Get breaking news alerts via email

Click here to manage your alerts

Utah judge postpones ruling on Susan Powell estate dispute
Disappearance » Chuck Cox is “lining his own pockets,” a lawyer says.
First Published Jul 08 2014 12:55 pm • Last Updated Jul 08 2014 10:34 pm

The family of Josh Powell on Tuesday again asked a 3rd District judge to reinstate them as trustees of Josh and Susan Powell’s estate.

Judge L.A. Dever said he will issue a written ruling later, but he denied a motion from the Powell family attorney to require the Coxes to post a surety bond to safeguard against mismanagement. Dever said there was no evidence Chuck Cox, Susan Powell’s father, had thus far mismanaged any holdings.

Join the Discussion
Post a Comment

The families of Josh Powell and his missing wife Susan are arguing over who should be the trustees and beneficiaries of two legal entities holding the couple’s assets: a conservatorship and a trust. The conservatorship is holding Susan Powell’s assets while she remains missing. The trust holds the joint assets of Josh and Susan Powell that were to be distributed in the event both of them died.

Together the trust and conservatorship hold about $2.3 million in life insurance proceeds, which are accumulating interest, as well as the Powell home in West Valley City.

Chuck Cox is the conservator for his daughter and used that authority to change the terms of the trust. Terrica and Alina Powell — Josh’s mother and sister, respectively — contend the terms of those agencies were illegally changed to remove them as trustees or beneficiaries.

Their Utah lawyer, Joshua Lee, said being conservator of Susan Powell’s estate does not give Cox all the powers that his daughter had, and only Susan Powell had the authority to amend the trust.

"A conservator can amend the trust only in the case of incapacity," Lee told Dever, citing the terms of the trust.

Lee also accused Cox of having a conflict of interest because he used his authority as conservator to make his wife and himself the lone trustees. Lee said Cox is "lining his own pockets."

But Cox’s attorney, Ted Buck, told Dever that Cox has an obligation to do what is best for his daughter, and much has changed since the trust was written in 2009.

"Do we think that Susan Powell would have those same priorities after what has happened since 2009?" Buck said. "I don’t think so."

story continues below
story continues below

Susan Powell, 28, disappeared from her West Valley City home on Dec. 6, 2009.

Her husband, Josh Powell, 35, was investigated by police, but never charged.

Josh Powell killed his two children and himself in 2012 at a home in Graham, Wash.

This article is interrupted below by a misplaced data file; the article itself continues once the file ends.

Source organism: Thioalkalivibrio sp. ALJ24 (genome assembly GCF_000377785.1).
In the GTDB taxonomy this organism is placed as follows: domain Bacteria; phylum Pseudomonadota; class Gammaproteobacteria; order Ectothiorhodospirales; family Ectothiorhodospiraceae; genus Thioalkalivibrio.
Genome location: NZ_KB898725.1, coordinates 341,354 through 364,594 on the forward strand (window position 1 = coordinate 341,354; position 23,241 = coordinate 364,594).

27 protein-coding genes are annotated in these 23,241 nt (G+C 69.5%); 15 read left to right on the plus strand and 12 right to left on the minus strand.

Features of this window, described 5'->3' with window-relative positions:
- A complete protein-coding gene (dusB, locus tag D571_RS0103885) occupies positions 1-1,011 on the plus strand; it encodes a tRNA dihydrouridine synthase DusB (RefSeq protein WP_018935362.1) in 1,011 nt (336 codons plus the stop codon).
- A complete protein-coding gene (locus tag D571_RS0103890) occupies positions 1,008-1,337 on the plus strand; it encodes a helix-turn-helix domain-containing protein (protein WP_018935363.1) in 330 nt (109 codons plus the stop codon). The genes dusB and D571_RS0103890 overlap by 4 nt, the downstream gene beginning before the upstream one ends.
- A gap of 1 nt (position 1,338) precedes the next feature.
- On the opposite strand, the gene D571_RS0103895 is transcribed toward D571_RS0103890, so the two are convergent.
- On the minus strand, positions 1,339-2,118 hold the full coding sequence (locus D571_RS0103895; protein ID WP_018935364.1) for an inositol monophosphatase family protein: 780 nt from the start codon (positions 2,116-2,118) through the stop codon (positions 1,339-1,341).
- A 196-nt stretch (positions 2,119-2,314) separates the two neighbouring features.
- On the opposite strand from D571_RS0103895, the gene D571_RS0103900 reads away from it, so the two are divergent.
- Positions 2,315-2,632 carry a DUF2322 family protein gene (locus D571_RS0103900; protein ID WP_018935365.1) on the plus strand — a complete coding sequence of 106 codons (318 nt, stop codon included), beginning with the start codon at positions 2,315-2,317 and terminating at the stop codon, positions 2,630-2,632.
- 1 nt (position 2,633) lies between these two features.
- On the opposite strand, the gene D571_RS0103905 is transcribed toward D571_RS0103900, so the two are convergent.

Cox can only spend trust money to maintain assets, such as paying the property taxes on the West Valley City home. Utah law says Susan Powell can be declared dead after five years, at which time the assets could be distributed.

Cox and his wife Judy traveled from their home in Puyallup, Wash., to attend Tuesday’s hearing in Salt Lake City.

In the past, Chuck Cox has said he believes his daughter is dead. On Tuesday, he sounded more optimistic.

"I’m trying to protect my daughter’s assets," Chuck Cox told reporters after the hearing, "so when my daughter comes back and she’s found there will be something for her to come back to."

Attorneys for the Powells have taken pains to point out that Josh Powell’s father, Steve Powell, is not a party in the litigation and does not stand to receive any money. Steve Powell was convicted in 2012 of 14 counts of voyeurism for photographing neighbor girls in various states of undress.


Twitter: @natecarlisle

Copyright 2014 The Salt Lake Tribune. All rights reserved. This material may not be published, broadcast, rewritten or redistributed.

Top Reader Comments Read All Comments Post a Comment
Click here to read all comments   Click here to post a comment

About Reader Comments

Reader comments on sltrib.com are the opinions of the writer, not The Salt Lake Tribune. We will delete comments containing obscenities, personal attacks and inappropriate or offensive remarks. Flagrant or repeat violators will be banned. If you see an objectionable comment, please alert us by clicking the arrow on the upper right side of the comment and selecting "Flag comment as inappropriate". If you've recently registered with Disqus or aren't seeing your comments immediately, you may need to verify your email address. To do so, visit disqus.com/account.
See more about comments here.
Staying Connected
Contests and Promotions
  • Search Obituaries
  • Place an Obituary

  • Search Cars
  • Search Homes
  • Search Jobs
  • Search Marketplace
  • Search Legal Notices

  • Other Services
  • Advertise With Us
  • Subscribe to the Newspaper
  • Access your e-Edition
  • Frequently Asked Questions
  • Contact a newsroom staff member
  • Access the Trib Archives
  • Privacy Policy
  • Missing your paper? Need to place your paper on vacation hold? For this and any other subscription related needs, click here or call 801.204.6100.